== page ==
By now you've read the reports and seen the pictures from the Houston, Texas police department of Minnesota Vikings running back Adrian Peterson's son's injuries from a 'whooping' delivered by the all-pro player.

As a dad, grandpa and die-hard Vikings fan, I was sickened by the injuries sustained by the 4-year old. I couldn't imagine what a toddler would do to incur that kind of wrath. Add in to the fact that dad is a physical specimen even by NFL standards who has no fear of being chased by guys who are 6'4 and 250 pounds, what kind of threat could a 4-year old pose?

Peterson hasn't denied what he did, he's been cooperative with authorities, he apologized right after the incident to the child and the mother, but none of that makes it any better. And I'm certainly not making excuses for him, but that's the way Peterson was raised by his father according to statements he's made. He stepped out of line, he was talked to. If that didn't work, then it was a whooping with a switch.

I was never hit by a switch, or a belt, or even a wooden spoon when I was growing up. But I took my share of spankings, that's for sure. And none of them were because mom was having a bad day and decided to take it out on me. It was because I was a prepubescent asshat who needed a little extra beyond a 'talking to'. My mom now feels guilty looking back on it, but I've told her to NOT feel that way. I didn't listen to the warning, but I learned a LOT from the smack! I grew up with a respect for my mom and for authority. It helped me become who I am.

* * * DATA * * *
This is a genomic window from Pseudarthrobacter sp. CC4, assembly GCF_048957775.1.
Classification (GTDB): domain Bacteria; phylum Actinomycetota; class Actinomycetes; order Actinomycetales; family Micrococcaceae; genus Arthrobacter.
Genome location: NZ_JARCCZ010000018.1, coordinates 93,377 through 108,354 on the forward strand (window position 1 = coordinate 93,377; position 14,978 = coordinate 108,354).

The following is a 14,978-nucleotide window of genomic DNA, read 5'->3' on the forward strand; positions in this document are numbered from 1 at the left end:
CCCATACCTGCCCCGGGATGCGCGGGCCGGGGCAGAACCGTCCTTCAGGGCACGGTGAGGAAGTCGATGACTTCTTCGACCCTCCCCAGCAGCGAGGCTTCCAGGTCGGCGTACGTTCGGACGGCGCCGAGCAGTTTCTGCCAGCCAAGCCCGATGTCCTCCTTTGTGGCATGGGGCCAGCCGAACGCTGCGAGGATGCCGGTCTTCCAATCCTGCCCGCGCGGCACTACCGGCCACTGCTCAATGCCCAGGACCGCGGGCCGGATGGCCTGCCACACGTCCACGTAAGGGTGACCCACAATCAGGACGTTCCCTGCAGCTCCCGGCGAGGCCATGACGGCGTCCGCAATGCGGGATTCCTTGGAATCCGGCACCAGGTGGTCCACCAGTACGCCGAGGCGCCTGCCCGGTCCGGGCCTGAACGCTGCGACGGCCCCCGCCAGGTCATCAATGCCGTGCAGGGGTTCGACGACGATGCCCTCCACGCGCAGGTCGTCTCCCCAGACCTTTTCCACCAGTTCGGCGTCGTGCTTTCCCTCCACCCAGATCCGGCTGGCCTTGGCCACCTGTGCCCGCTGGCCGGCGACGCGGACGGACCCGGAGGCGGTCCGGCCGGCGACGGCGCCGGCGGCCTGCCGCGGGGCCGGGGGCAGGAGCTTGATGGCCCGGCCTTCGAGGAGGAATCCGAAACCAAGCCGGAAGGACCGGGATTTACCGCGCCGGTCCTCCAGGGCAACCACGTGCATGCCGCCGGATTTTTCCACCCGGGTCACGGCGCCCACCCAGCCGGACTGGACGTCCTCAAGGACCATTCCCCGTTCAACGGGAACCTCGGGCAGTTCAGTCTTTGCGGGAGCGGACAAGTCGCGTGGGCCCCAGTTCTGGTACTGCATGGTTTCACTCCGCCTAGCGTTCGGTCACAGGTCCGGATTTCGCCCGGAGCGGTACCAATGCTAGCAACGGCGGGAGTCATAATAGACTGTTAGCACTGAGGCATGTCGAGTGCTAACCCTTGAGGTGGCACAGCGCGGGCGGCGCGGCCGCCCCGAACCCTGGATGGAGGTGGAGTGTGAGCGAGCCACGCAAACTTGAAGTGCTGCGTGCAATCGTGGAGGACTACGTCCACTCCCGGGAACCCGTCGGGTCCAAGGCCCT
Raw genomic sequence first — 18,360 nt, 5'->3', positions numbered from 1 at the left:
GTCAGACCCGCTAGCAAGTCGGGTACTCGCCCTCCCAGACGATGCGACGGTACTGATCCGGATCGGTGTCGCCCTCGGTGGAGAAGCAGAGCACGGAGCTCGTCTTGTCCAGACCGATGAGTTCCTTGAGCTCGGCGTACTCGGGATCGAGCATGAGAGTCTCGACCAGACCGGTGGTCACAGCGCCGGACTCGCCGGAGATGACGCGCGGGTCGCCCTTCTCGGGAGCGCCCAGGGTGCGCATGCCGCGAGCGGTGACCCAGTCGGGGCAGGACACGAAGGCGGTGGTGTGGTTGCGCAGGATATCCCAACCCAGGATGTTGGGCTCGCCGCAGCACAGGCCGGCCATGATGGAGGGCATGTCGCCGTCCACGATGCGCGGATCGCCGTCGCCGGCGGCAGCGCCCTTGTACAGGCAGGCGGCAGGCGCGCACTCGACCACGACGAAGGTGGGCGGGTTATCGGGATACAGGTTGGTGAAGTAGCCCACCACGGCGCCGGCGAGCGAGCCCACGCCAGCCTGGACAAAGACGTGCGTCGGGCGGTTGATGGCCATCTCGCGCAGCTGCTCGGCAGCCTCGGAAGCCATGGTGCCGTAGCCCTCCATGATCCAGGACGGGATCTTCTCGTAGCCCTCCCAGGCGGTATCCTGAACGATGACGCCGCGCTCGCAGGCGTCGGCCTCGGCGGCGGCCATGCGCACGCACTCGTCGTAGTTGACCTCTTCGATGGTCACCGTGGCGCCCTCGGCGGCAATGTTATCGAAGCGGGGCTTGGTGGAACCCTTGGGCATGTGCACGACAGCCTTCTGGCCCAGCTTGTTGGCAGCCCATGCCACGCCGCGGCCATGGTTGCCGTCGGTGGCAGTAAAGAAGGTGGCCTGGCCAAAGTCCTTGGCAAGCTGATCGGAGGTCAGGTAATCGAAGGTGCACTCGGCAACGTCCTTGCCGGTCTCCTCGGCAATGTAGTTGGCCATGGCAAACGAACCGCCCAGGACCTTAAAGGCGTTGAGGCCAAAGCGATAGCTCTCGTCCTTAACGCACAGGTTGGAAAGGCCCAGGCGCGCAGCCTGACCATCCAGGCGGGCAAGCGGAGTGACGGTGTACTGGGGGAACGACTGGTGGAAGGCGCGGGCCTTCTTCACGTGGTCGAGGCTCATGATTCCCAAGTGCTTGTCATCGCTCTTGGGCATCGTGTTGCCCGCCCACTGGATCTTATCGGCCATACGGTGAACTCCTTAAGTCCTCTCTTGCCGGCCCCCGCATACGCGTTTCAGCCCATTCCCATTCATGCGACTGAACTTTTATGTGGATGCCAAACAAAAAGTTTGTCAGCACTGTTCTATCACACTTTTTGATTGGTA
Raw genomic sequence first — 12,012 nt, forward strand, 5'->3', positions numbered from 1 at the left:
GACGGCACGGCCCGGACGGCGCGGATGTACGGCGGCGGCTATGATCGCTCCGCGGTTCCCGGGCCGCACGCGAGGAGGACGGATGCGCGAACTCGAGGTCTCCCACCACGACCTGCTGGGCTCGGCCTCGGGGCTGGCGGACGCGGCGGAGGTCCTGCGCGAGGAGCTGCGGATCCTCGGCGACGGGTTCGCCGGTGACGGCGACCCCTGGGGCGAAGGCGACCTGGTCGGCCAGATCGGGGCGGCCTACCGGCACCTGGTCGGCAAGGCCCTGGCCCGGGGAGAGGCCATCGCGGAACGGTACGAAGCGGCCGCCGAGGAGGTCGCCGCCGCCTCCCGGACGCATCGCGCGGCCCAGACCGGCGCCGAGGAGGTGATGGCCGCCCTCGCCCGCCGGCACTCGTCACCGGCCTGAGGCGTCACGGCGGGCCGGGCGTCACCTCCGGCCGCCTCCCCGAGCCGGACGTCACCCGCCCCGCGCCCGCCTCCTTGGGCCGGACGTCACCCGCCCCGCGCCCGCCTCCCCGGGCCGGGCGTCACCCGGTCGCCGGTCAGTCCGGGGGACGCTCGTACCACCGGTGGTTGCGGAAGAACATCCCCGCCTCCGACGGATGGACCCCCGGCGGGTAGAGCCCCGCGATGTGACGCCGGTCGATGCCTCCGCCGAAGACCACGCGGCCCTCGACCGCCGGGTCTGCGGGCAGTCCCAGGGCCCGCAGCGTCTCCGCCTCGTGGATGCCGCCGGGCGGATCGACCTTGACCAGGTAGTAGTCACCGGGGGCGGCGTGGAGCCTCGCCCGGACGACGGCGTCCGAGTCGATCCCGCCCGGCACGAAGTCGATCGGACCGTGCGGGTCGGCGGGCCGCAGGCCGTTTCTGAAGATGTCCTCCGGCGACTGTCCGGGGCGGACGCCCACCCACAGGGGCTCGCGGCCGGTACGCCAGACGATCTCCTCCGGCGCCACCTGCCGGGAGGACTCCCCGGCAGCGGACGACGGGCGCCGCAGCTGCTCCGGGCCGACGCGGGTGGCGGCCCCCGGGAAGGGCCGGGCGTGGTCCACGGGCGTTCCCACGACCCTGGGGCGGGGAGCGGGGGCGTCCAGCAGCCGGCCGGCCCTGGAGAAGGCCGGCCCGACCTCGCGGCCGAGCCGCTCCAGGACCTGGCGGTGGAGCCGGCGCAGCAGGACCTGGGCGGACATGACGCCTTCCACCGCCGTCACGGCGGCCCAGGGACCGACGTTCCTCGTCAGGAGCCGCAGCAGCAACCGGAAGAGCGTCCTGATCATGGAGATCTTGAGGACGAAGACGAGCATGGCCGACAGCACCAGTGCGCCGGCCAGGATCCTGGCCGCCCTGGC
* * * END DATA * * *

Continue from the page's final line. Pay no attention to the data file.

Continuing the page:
But in this day in age, you can't even raise your voice to a child without fear of repercussions or a visit from social services. Again, I'm not condoning child abuse. There IS a line and Peterson most definitely crossed that line in my opinion, but we've all seen a huge increase in kids having zero respect for their parents, for authority, for anyone really, and I wonder if part of the reason is that they were just allowed to run wild and faced no discipline growing up.

I have co-workers who are younger than my daughter who firmly believe that if you raise your hand to your child, you should be charged with child abuse. That generation is the one that is getting laws changed and stiffer penalties instituted.

Peterson was charged with one count of injury to a child and could be sentenced to as many as two years in state jail, as well as a $10,000 fine. Probation is an option for defendants with no prior criminal record.

It's important to note however that it is legal in 19 states for school staff to paddle unruly students and in every state in the country, parents can legally strike their child as long as the force is "reasonable." At least for now.

I commend the Minnesota Vikings organization for taking immediate action and deactivating Peterson for Sunday's game while waiting for a decision to be made in Texas. The NFL will likely take action against Peterson for violating the league's personal conduct policy as well.

In a week that also saw former Baltimore Raven's running back Ray Rice cut by his team following the video release of him knocking out his then fiancee (now wife) with a punch to the face in an elevator and the social storm that followed, I fully expect the NFL to throw the proverbial book at Peterson with a suspension and fine. I wouldn't be surprised to see him cut by the Vikings as well.

Do I think Peterson intended to injure the child? No. Do I think he was sorry as soon as he did it? Probably. Did he know what he was doing was over the line and too much? I don't think so. And that makes me sad that it's really perpetuating the cycle of abuse that needs to end somewhere. If his NFL career has to end to bring to light the cycle of abuse and maybe save kids from what they've had to endure, so be it. He deserves whatever punishment is meted out and then some if the police reports are true.